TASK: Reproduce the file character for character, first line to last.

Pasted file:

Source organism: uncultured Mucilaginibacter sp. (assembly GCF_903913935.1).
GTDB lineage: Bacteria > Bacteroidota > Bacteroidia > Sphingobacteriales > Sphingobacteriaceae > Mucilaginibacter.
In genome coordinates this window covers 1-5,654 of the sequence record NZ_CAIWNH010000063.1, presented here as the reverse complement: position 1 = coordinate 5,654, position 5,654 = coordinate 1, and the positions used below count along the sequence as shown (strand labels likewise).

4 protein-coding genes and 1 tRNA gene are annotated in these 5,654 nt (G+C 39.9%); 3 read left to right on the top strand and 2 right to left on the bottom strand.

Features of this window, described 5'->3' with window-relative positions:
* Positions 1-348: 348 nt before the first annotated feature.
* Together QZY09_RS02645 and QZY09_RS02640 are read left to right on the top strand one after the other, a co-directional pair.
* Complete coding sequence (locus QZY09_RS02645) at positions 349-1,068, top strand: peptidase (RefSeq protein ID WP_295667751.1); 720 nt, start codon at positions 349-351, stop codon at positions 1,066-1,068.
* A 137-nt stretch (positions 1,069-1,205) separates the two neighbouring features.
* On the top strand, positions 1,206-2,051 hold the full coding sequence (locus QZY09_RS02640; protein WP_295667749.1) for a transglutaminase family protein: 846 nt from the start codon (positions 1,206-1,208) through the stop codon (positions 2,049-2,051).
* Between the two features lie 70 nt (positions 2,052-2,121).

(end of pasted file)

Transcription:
Source organism: uncultured Mucilaginibacter sp. (assembly GCF_903913935.1).
GTDB lineage: Bacteria > Bacteroidota > Bacteroidia > Sphingobacteriales > Sphingobacteriaceae > Mucilaginibacter.
In genome coordinates this window covers 1-5,654 of the sequence record NZ_CAIWNH010000063.1, presented here as the reverse complement: position 1 = coordinate 5,654, position 5,654 = coordinate 1, and the positions used below count along the sequence as shown (strand labels likewise).

4 protein-coding genes and 1 tRNA gene are annotated in these 5,654 nt (G+C 39.9%); 3 read left to right on the top strand and 2 right to left on the bottom strand.

Features of this window, described 5'->3' with window-relative positions:
* Positions 1-348: 348 nt before the first annotated feature.
* Together QZY09_RS02645 and QZY09_RS02640 are read left to right on the top strand one after the other, a co-directional pair.
* Complete coding sequence (locus QZY09_RS02645) at positions 349-1,068, top strand: peptidase (RefSeq protein ID WP_295667751.1); 720 nt, start codon at positions 349-351, stop codon at positions 1,066-1,068.
* A 137-nt stretch (positions 1,069-1,205) separates the two neighbouring features.
* On the top strand, positions 1,206-2,051 hold the full coding sequence (locus QZY09_RS02640; protein WP_295667749.1) for a transglutaminase family protein: 846 nt from the start codon (positions 1,206-1,208) through the stop codon (positions 2,049-2,051).
* Between the two features lie 70 nt (positions 2,052-2,121).